Sharapova back in winning fashion

Stuttgart: Maria Sharapova arrived to polite applause from the fans at the Porsche Grand Prix in Stuttgart for her comeback match from a doping ban but left blowing kisses amid massive cheers. The Russian star showed only a little rustiness in the beginning as she ousted Roberta Vinci 7-5, 6-3 with the help of 11 aces and 24 winners — to her opponent’s six.
There were the familiar crushing returns, forehands and backhands, the fist pumps and the grunting, as she eventually overwhelmed the former US Open finalist Vinci in her return to the sport she named “a jigsaw puzzle and I missed that.” Vinci had been among the athletes who had been critical of tournament organisers who handed Sharapova a wildcard entry because she had lost all ranking points during the ban imposed after she tested positive for meldonium at last year’s Australian Open.
Sharapova refused to be drawn into the debate, insisting only that “I am not offered trophies on silver platters. I still have to win matches.” She said it was “my job to perform well on the court” and not to build bridges after criticism from other players on the wildcard, or to ask tournaments for wildcards. Citing confidentiality rules she also did not want to go into details about whether she had found another medication to replace the meldonium she had used for a decade to treat a family condition of diabetes which could lead to heart problems.
The Stuttgart crew let her play less than 24 hours after the expiration of her ban, citing past merits at the event she won three times and her overall status as a global sports icon as former number one and winner of a career grand slam.
That showed in the huge media attention, with some two dozen reporters already on hand in the morning to watch her train shortly after 9 am for the first time on the indoor clay centre court. Fans got a first glimpse of her in the early afternoon when she trained again on a court in the midst of the sponsors’ village. But the real test awaited her in the evening where a banner reading “Welcome back to Stuttgart Maria. Go for number 4” awaited her in the Porsche Arena.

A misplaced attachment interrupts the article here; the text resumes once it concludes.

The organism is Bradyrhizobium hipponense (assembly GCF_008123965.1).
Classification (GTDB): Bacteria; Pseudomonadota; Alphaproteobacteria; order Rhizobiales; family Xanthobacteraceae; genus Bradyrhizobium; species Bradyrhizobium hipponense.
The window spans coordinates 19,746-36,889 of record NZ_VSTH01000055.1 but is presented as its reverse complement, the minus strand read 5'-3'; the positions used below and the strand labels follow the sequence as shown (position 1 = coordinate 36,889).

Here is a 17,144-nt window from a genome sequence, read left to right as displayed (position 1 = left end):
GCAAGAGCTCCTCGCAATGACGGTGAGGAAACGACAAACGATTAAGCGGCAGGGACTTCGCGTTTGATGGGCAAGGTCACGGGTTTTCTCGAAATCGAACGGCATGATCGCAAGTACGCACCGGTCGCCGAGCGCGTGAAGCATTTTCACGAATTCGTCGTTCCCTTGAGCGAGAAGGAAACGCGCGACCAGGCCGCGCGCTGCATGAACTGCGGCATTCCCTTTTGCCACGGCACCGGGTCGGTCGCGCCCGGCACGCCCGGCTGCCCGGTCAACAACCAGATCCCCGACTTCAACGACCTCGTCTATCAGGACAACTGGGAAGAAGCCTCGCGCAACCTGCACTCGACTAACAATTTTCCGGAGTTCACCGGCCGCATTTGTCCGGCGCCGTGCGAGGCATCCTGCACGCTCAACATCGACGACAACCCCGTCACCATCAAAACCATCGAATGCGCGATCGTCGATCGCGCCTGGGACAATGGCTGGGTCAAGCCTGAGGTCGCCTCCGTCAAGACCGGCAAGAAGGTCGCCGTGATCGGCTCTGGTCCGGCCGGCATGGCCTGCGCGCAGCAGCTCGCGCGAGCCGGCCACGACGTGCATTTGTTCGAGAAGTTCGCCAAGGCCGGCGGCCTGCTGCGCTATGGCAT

Clad in a lilac skirt and bright orange top, Sharapova trailed 2-0 early on but soon regrouped for victory and a second-round date with compatriot Ekaterina Makarova.
Sharapova has always been meticulous in the planning and executing of her career, and the comeback only confirmed this. “I kept in shape but I put the racket away for a bit and it really invigorated me for when I came back in January and started training,” Sharapova said. “I didn’t know when I’d be back and I wanted to do other things, to learn and to explore. I went to school for a little bit, I worked a little bit and I was growing my business. I had a pretty normal life for a while.”
Sharapova — for many years the best earning women’s athlete in any sport with an estimated $20 million per year from prize money, endorsements and her sweets brand Sugarpova — said she developed almost “too many interests” during her time off. But at the same time her love for the game and the itch to return was strong.
“It’s the best feeling in the world, those first few seconds before you enter the arena. To know you were walking back out there was special. I’ve been waiting for this for a long time,” she said. “This is what I’ve done for so long. When you compete you block everything else out. I’m a competitor, that’s when I’m at my best.”
— dpa

Sharapova should not be allowed to play again

Canadian Eugenie Bouchard has lashed out at the WTA for giving Maria Sharapova the chance to compete in tournaments after serving a 15-month doping ban and said the Russian is a “cheater” who should never be allowed to play again.
The Court of Arbitration for Sport reduced her ban to 15 months, while finding Sharapova was not an “intentional doper ”but“ bore some degree of fault” for relying on her agent to check the prohibited list for changes and failing to ensure he had done so.
Bouchard, a 2014 Wimbledon finalist, told the Istanbul-based TRT World in an interview that a bad example had been set. “She’s a cheater and… I don’t think a cheater in any sport should be allowed to play that sport again,” she said.